You see how easy it is to conflate the term confessional with autobiographical, Dave. I've been doing it, too. It was only yesterday that the difference dawned on me. Thanks.

  5. hi elisabeth – the most useful autobiographies are those that don't carry the element of shame -on which confession is based – or wave a flag of contrition.
    presentation and analysis, contextualization and unpacking, revealing and explication. those are of more interest and use in my own experience. steven

  6. Thanks, Aleks. I work from a psychoanalytic perspective, an orientation that can have all sorts of complicated connotations for people. Perhaps it's therefore safer to use the term psycho dynamic. I'm interested in helping people to explore what lies underneath.

    In my blog I tend to focus on my writing and writer self. It would get complicated for all sorts of reasons if I were to go into my professional work here and for this reason I try to stick to my work as a writer.

  7. Having been incredibly irritated by the use of the term 'confessional poetry' being applied to the work of Sylvia Plath (what exactly, I wondered, is she supposed to be confessing and to whom?), I finally did some research.

    Like you I thought of confession in terms of the church and sin, or at the very least as disclosing something shameful. Turns out the term was coined by a critic called M. L. Rosenthal whilst reviewing Robert Lowell's collection Life Studies. It applies to poetry that uses the narrative 'I' to refer not to a poetic persona but to the poet him/herself. Rosenthal called it poetry 'with the mask removed.' Poets have been using the narrative 'I' for centuries: Plutarch's sonnets for example, but the poet hides behind a persona. Certain poets of the 1950s and 1960s stopped hiding: Lowell, Plath, Allen Ginsberg for example, and their work struck a chord for integrity and honesty.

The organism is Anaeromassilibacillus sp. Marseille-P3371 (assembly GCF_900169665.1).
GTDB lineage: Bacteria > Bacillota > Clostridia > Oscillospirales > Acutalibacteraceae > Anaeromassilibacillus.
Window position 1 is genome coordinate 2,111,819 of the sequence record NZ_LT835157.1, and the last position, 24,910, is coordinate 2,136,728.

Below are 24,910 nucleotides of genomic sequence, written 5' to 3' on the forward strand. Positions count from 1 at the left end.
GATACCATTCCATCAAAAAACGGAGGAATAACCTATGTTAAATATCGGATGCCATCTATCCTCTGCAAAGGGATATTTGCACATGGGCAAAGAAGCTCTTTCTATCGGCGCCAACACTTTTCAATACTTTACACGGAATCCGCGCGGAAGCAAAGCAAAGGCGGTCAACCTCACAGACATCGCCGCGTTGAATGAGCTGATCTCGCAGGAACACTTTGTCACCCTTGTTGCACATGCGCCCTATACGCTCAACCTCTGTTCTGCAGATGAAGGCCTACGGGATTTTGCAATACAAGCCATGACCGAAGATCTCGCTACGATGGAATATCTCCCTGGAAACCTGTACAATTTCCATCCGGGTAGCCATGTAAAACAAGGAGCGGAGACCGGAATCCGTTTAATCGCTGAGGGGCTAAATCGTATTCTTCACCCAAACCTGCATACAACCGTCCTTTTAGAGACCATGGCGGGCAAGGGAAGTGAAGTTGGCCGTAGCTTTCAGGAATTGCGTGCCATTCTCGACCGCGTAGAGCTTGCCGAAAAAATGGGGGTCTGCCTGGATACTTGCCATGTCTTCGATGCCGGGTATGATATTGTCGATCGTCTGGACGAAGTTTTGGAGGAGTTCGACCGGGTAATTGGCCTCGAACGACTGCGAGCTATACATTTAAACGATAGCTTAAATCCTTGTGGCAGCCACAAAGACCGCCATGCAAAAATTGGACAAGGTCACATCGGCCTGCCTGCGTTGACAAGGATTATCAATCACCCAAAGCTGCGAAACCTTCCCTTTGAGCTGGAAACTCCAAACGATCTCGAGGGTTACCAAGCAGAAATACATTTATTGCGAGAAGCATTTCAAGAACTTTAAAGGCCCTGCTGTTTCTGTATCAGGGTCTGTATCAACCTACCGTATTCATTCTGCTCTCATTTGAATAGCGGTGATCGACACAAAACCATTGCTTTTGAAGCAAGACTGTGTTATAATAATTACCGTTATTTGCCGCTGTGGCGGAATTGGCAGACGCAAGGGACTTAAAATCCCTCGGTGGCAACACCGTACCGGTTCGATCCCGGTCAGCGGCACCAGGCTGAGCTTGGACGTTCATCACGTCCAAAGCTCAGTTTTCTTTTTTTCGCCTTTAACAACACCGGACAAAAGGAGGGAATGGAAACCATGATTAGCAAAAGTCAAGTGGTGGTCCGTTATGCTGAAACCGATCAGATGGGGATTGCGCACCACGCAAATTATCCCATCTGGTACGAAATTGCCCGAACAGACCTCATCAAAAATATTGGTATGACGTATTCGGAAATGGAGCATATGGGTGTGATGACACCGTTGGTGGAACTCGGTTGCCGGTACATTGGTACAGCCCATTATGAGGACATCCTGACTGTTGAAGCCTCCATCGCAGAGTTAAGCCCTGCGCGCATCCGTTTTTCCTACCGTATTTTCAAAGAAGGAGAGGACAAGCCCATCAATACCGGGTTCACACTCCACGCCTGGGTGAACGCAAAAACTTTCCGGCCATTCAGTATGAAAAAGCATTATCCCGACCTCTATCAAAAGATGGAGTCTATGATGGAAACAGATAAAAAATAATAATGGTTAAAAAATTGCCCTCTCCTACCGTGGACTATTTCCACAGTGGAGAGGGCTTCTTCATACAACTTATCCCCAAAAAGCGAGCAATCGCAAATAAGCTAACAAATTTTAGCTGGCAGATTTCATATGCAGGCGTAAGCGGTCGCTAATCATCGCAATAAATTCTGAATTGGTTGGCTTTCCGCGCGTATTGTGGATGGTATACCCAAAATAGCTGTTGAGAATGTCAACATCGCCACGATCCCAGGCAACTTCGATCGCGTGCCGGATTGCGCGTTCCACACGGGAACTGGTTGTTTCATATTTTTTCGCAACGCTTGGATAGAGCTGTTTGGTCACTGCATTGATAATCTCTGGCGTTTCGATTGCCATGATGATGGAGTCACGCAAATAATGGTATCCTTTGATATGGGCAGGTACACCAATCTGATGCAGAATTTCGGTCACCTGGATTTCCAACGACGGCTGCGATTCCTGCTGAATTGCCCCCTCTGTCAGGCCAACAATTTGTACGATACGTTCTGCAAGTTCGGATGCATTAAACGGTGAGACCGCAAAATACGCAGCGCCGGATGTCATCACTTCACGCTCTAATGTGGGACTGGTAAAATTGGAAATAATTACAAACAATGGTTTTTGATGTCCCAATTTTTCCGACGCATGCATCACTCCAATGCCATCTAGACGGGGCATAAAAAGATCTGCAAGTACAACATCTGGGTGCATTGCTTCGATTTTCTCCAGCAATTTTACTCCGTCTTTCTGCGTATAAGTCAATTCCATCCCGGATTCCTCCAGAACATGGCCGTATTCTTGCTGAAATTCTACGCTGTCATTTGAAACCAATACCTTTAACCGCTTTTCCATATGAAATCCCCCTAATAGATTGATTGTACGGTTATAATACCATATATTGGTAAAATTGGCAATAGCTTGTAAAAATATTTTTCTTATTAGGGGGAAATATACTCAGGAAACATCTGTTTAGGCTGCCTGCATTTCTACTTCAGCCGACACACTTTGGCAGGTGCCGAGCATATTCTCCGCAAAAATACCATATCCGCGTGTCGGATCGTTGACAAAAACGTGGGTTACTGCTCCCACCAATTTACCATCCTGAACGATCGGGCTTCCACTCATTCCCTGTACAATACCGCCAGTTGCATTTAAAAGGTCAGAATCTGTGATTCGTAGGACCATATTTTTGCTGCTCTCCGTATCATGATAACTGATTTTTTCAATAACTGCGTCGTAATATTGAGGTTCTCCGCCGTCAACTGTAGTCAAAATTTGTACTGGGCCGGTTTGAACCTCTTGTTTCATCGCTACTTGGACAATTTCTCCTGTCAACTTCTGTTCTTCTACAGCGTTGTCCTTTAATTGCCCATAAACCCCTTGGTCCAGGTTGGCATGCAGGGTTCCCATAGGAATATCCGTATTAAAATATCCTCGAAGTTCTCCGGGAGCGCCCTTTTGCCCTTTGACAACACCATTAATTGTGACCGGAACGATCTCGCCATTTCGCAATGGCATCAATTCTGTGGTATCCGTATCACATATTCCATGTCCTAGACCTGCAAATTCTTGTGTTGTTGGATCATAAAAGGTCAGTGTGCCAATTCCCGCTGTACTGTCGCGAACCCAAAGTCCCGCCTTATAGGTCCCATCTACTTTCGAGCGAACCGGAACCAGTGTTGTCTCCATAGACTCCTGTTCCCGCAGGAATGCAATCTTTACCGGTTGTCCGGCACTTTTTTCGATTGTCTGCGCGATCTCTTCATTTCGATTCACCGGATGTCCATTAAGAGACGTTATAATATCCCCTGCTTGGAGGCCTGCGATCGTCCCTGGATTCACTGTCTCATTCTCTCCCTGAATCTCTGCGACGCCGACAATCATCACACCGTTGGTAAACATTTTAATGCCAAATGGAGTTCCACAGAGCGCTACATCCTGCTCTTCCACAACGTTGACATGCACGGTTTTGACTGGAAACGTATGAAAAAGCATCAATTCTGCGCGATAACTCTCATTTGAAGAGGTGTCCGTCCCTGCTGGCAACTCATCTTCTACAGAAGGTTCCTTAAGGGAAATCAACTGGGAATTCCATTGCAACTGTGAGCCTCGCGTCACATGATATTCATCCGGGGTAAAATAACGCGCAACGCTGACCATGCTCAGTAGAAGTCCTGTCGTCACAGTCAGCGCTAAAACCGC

The term 'confessional' has now been extended to cover all creative writing in which the writer refers directly to him/herself, the recent trend for 'Misery Memoir' being the obvious example, so I guess that is what your inquisitor was thinking of when she asked her question.

    It seems that because of the recent spate of memoirs that describe less than dream lives full of sunshine and country walks, all autobiographical work is being questioned and labelled at the moment, so good for you in questioning the question: people should be made to think about what they are asking.

  8. I agree with you, and the clarification is very helpful. We do want to all be understood in so many ways, and there is as much that belongs to us alone. Thank you.

  9. Let's face it though, when reading an autobiography, people always sit up and pay a bit more attention when there is sinning and seediness happening.

    Whether they're uncomforbale or enjoying it, and sin gets people hooked.

    Not that you should share all your sins with the world, some things are best kept between you and your priest.

  10. Confessional is a complex word and clearly one weighted for you with all sorts of difficult memories and implications.